Electric crossovers. An inevitable and ultimately quite handy addition to our world, or simply an oversized blot on the car enthusiast landscape? The wide spectrum of intrigue served up by carmakers so far hasn’t yet really given us a definitive answer – Hyundai and Kia have knocked it out of the park with their bold Ioniq 5 and EV6, but certain VW group alternatives simply haven’t captured our imagination in quite the same way.
So what about the pioneer of the mainstream EV? Nissan has sold over half a million Leafs (Leaves?) so far, making it the most successful electric car of them all. While sales have built as exponentially as the public’s appetite for plug-in power, perhaps some of those buyers will soon be trading their Leaf back in for something bigger and more du jour – the same tech and thinking, just poured into an SUV mould.
And what a mould. The coupe-SUV aesthetic doesn’t really work in most cases, but there’s something about the Nissan Ariya’s smoothly appointed creases – ‘Japanese futurism’, in the clanging design lingo – that’s improbably arresting in the metal. Promise. Pictures may not do the Ariya justice, but it’s a genuinely good-looking thing when it’s slap-bang in front of you. Whether its impact will fade as they pour increasingly onto our roads remains to be seen.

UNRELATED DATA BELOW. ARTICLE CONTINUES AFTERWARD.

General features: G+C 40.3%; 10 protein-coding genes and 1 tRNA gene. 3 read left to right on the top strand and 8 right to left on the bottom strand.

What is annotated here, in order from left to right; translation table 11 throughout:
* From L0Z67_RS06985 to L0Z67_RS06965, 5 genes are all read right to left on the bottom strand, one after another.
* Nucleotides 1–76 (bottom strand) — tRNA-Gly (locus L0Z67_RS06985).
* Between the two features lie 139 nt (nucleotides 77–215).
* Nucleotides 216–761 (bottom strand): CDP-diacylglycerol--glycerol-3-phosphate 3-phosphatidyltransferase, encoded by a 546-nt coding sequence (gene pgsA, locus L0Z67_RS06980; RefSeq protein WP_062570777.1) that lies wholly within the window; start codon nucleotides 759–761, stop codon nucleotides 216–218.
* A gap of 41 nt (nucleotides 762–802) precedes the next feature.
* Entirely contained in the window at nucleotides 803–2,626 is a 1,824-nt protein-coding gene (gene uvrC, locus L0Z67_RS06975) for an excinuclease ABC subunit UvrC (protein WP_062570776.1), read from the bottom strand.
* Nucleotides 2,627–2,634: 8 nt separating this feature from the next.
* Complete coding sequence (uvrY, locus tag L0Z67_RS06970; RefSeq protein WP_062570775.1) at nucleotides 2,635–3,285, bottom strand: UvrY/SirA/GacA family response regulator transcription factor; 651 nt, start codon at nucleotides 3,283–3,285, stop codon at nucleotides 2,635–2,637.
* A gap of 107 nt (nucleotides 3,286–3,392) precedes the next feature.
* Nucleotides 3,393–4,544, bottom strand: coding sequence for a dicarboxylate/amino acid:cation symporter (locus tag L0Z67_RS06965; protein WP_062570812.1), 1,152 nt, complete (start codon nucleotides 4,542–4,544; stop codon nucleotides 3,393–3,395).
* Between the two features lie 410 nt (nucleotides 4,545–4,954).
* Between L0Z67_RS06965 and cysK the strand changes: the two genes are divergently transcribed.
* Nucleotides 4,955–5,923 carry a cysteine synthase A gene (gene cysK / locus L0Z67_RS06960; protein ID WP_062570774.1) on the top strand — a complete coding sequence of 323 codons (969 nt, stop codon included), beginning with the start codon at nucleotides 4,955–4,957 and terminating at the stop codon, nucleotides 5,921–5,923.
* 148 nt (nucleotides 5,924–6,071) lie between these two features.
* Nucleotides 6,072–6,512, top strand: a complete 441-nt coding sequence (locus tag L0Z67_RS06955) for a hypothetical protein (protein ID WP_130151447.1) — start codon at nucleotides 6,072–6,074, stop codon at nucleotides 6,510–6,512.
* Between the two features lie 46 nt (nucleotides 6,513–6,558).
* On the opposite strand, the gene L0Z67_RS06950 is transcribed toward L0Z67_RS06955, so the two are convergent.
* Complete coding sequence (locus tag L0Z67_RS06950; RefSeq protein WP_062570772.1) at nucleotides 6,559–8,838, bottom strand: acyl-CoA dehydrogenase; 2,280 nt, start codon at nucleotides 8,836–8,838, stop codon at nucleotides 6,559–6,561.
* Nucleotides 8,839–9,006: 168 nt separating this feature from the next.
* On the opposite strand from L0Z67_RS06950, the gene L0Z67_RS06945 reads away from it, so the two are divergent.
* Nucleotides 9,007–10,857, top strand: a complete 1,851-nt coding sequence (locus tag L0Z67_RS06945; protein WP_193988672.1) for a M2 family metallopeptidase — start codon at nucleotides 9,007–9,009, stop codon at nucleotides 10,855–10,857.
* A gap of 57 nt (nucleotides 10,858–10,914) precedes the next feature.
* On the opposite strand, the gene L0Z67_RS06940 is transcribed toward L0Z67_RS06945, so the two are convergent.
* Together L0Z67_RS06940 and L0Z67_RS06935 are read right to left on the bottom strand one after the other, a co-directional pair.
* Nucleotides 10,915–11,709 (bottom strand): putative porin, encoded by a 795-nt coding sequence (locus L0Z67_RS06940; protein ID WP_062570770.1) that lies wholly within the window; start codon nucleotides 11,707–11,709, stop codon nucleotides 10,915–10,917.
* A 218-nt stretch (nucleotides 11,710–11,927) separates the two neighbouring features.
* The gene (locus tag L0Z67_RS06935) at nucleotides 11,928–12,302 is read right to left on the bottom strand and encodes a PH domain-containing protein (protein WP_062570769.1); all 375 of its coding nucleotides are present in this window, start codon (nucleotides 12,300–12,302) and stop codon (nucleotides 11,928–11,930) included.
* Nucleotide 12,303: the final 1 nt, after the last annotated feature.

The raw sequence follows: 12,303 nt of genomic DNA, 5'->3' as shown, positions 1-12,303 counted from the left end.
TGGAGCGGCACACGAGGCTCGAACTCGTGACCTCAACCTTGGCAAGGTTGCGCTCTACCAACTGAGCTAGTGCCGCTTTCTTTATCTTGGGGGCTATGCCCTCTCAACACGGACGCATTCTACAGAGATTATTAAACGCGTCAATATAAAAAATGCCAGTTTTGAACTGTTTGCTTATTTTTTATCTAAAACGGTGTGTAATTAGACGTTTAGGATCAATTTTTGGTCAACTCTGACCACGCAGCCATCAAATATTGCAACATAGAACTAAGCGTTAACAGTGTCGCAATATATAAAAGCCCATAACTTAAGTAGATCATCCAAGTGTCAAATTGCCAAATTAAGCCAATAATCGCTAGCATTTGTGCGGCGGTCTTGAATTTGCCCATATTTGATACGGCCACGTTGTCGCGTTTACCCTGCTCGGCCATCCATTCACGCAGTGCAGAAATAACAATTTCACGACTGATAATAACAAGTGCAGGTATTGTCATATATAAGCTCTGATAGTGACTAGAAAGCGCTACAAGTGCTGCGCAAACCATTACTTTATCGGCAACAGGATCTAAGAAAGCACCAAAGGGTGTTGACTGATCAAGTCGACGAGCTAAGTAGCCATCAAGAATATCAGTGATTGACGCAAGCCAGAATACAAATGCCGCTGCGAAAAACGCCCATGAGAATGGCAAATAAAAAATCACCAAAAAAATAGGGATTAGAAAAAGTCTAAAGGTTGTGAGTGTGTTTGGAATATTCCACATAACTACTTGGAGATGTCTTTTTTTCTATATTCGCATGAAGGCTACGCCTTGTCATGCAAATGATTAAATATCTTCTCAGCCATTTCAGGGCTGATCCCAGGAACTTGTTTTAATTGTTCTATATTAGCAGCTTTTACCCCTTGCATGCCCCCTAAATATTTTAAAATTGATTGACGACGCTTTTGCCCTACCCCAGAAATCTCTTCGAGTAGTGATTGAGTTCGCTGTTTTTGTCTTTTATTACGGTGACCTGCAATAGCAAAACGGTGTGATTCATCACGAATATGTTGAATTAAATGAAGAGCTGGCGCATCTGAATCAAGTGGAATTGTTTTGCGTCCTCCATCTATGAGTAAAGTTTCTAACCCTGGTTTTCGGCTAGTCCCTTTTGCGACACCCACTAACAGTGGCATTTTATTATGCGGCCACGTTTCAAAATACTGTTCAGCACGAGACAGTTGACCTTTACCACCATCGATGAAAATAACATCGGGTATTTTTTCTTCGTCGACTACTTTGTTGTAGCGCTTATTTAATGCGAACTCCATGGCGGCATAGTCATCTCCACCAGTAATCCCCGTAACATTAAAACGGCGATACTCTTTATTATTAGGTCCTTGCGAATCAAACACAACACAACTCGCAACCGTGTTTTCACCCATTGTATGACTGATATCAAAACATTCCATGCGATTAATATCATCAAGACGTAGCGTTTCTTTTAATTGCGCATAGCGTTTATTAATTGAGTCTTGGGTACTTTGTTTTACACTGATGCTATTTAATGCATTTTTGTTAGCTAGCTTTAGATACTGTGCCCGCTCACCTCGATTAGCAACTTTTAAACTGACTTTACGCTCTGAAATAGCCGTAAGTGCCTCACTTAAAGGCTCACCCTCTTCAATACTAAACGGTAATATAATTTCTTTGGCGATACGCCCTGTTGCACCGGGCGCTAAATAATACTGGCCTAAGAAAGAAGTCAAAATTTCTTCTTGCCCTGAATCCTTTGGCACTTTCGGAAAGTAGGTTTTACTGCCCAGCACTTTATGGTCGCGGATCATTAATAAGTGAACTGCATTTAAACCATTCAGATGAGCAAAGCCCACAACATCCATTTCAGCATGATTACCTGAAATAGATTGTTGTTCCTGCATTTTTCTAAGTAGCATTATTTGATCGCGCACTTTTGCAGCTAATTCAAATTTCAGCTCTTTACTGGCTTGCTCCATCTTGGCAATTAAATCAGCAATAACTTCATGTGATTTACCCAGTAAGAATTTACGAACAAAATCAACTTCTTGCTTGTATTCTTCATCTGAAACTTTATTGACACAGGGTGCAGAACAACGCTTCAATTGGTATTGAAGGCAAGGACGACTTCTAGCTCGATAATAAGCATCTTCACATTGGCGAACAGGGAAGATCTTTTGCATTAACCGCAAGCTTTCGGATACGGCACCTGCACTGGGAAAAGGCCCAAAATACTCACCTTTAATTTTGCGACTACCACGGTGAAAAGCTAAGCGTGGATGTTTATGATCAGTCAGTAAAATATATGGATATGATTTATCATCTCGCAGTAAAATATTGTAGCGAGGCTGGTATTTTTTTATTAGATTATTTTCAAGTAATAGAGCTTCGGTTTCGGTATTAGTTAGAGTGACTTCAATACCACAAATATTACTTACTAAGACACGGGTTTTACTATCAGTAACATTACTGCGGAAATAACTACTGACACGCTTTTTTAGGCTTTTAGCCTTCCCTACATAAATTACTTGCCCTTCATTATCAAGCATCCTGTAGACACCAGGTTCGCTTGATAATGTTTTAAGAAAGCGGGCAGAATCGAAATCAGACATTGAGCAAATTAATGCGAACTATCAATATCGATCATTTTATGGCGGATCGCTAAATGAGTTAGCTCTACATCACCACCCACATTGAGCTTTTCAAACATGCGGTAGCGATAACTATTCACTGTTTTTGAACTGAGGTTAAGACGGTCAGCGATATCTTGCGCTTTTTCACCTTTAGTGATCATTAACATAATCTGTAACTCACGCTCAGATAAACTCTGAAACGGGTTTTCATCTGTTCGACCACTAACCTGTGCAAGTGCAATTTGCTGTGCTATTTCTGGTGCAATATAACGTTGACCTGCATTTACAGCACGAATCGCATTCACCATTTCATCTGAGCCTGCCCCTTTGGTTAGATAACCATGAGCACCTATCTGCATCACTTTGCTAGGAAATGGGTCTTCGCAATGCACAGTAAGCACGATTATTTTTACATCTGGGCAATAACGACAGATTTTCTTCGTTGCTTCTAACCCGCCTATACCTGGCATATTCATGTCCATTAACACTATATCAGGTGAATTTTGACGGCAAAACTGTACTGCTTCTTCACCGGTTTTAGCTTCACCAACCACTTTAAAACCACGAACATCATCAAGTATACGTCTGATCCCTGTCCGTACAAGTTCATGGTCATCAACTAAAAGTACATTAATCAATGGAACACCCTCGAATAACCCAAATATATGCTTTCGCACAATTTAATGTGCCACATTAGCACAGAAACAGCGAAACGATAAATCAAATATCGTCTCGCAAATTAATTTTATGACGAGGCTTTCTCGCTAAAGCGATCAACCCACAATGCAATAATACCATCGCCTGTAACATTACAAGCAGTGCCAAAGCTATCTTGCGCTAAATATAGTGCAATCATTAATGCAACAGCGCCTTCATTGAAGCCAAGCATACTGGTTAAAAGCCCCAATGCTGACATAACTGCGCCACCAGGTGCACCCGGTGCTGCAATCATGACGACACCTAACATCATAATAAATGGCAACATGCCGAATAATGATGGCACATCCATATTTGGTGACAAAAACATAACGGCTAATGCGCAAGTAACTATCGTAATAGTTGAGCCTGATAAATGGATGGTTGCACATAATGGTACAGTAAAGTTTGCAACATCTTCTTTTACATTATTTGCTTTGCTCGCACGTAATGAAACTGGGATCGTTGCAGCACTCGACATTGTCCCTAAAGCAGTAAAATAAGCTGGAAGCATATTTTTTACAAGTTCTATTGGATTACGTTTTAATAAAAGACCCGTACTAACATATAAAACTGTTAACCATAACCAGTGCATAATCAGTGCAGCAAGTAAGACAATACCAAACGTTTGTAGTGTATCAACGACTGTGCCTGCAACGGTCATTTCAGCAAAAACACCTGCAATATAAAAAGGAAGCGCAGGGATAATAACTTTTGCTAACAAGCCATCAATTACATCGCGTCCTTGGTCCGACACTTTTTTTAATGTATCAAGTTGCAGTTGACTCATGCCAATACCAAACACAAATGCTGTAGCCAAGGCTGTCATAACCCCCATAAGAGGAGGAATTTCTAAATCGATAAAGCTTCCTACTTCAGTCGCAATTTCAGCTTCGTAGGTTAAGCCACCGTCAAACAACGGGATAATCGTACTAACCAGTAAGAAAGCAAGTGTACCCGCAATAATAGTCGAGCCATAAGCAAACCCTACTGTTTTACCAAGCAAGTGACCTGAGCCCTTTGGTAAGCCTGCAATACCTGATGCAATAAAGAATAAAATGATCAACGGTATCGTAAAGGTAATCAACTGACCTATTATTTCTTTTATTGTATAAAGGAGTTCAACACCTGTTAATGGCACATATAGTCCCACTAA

It's probably fair to ponder what it’s doing here on PH, but there are numerous reasons why the Ariya matters to you and I. There’s a British industry story, with Nissan’s Sunderland plant soon to swell in size with the addition of a £1bn battery Gigafactory (even if the Ariya itself is made in Japan). There’s the tech story, with higher-powered Ariyas getting an intriguing four-wheel-drive system that would be a shoo-in – in one form or another – for whatever future chapter of the GT-R story we’re blessed with. Then there’s a more prosaic, but more relevant ‘two-car garage’ story. Running a car like this Monday to Friday with a petrol-powered sports car tucked away for the weekend may well prove to be how most of us embrace an electric future.
I can think of worse cars to drive on workdays than an Ariya. Many of them. It should be no surprise that a carmaker that introduced both the affordable EV and the crossover to the market has nailed a combination of the two. But the Ariya, while not exactly brimming with driving appeal, nails its brief.